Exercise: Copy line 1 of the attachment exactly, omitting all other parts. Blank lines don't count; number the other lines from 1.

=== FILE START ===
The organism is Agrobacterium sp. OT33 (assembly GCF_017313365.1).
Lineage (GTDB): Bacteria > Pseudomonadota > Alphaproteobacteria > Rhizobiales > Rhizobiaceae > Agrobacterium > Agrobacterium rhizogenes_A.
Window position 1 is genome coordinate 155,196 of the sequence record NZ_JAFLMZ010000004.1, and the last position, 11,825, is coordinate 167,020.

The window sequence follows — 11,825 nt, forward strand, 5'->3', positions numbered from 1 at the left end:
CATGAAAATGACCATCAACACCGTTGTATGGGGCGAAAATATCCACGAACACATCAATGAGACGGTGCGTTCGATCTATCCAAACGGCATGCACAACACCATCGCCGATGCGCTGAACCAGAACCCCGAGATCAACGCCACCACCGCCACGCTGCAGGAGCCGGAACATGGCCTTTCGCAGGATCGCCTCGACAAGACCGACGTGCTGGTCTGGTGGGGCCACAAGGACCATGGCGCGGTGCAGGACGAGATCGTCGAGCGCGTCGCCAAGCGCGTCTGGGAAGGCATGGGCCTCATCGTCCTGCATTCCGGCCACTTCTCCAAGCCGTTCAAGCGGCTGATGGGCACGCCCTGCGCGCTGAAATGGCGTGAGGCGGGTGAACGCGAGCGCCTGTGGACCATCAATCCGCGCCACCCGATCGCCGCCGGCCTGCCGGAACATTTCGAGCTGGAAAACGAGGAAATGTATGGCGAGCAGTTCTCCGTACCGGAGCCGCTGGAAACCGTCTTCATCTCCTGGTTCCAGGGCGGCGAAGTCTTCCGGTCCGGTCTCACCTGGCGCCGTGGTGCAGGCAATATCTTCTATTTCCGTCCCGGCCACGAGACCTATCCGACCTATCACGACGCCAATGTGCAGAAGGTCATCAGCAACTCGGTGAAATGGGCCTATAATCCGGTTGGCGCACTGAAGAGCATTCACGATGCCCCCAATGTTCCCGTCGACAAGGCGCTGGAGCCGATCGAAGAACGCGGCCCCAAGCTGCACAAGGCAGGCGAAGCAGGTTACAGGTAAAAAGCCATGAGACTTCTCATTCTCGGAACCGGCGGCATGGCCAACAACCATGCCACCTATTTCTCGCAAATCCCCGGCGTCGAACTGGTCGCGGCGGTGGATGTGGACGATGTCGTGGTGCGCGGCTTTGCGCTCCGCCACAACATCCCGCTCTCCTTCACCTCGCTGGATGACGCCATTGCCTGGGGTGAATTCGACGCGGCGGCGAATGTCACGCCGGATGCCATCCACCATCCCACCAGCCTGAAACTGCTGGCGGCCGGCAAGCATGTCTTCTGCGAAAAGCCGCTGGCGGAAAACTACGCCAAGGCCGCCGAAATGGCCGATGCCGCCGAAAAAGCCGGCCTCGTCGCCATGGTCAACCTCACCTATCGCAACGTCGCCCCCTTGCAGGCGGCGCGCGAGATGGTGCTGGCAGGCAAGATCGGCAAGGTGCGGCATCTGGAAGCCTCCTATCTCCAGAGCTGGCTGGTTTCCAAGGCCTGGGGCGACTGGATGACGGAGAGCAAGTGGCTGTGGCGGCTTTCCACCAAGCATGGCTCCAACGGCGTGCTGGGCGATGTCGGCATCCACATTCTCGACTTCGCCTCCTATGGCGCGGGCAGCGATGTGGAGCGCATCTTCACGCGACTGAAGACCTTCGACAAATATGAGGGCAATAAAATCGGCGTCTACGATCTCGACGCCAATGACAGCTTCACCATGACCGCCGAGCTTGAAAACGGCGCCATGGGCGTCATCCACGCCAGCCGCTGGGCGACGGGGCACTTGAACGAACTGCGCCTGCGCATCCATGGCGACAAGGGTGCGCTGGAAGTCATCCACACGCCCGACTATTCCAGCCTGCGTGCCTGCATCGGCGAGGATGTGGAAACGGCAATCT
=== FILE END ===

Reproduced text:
The organism is Agrobacterium sp. OT33 (assembly GCF_017313365.1).